Are their lessons from what Labour did after Black Wednesday?
As we’ve discussed on the previous thread things don’t look too good for the Tory leader, David Cameron, this morning. With two new opinion polls showing Labour in the 40s and reports of Tory MPs wanting a confidence vote this is certainly going to be a period that will test him to the hilt.
Much of the current crisis has been driven by Thursday’s by elections in Sedgefield and Ealing Southall. Cameron’s audacious move on the candidate selection in the latter and the repeated suggestions from the Tory camp that they were in with a shout was a huge gamble that went wrong.
An object lesson on how the main opposition party should handle by elections where they do not have a chance is shown in the results of the Newbury and Christchurch contests from the summer of 1993. These were the first electoral tests for the Major government after Black Wednesday and what happened? The Tory vote collapsed and so did Labour’s. The 2% and and 2.7% shares for a party aspiring to government were absolutely pathetic and far far worse than anything that we have seen this week.
Yet there was no crisis for Labour and hardly anybody even mentioned their miserable totals. For Labour did little more than put up candidates and mount a token campaign.
The Labour leadership largely kept away and there was an implicit understanding that the Lib Dems were best placed to damage to the Tories – which they did big time.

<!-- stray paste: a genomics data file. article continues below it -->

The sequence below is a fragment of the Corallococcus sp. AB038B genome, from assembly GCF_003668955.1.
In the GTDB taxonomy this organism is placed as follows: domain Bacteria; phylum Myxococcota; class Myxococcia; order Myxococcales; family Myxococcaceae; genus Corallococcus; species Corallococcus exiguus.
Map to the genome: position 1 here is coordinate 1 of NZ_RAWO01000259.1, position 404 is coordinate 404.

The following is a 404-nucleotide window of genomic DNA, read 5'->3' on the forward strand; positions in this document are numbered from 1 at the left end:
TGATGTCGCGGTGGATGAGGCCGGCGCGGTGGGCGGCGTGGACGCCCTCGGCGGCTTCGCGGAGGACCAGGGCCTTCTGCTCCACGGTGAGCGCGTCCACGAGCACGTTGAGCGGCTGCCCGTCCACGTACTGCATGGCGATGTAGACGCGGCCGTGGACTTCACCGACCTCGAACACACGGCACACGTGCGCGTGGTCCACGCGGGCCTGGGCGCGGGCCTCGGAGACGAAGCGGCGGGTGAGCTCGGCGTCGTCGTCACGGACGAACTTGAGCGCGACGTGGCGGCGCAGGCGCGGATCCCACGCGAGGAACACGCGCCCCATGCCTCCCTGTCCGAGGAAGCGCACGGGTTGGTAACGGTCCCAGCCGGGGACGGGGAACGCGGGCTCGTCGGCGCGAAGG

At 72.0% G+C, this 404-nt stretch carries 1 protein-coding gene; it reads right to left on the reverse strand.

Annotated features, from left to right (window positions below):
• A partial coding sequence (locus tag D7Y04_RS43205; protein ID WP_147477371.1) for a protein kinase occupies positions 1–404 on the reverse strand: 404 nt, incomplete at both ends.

Now given the Conservatives’ totally appalling record in this form of election going back over a quarter of a century was it really wise for the leadership to have suggested that a win was even possible on Thursday?
Why didn’t Cameron & Co bite the bite and not put personal reputations on the line. There could have been informal briefings to suggest that the Lib Dems were much better placed to make progress and the Tories could have stood largely aside. This would have helped the Lib Dems and the Labour machine in Ealing Southall would have found it harder to get its vote out when the Tories were not challenging hard.
A Lib Dem victory in these circumstances would have really hurt Labour and impeded Brown’s honeymoon and that could have had a lasting benefit for the Tories.
And whenever there was comment on the Tory performance they could have just pointed to how Labour handled Newbury and Christchurch.
My betting. I’ve closed down at a loss my Labour commons seat sell spread bet that I made at the 290 seats level. I’ve paid for this with profits I’ve taken on Obama and Thompson in the US presidency spread market. I am retaining my “weeks to a general election” spread bet that could provide a great return if Gordon goes early.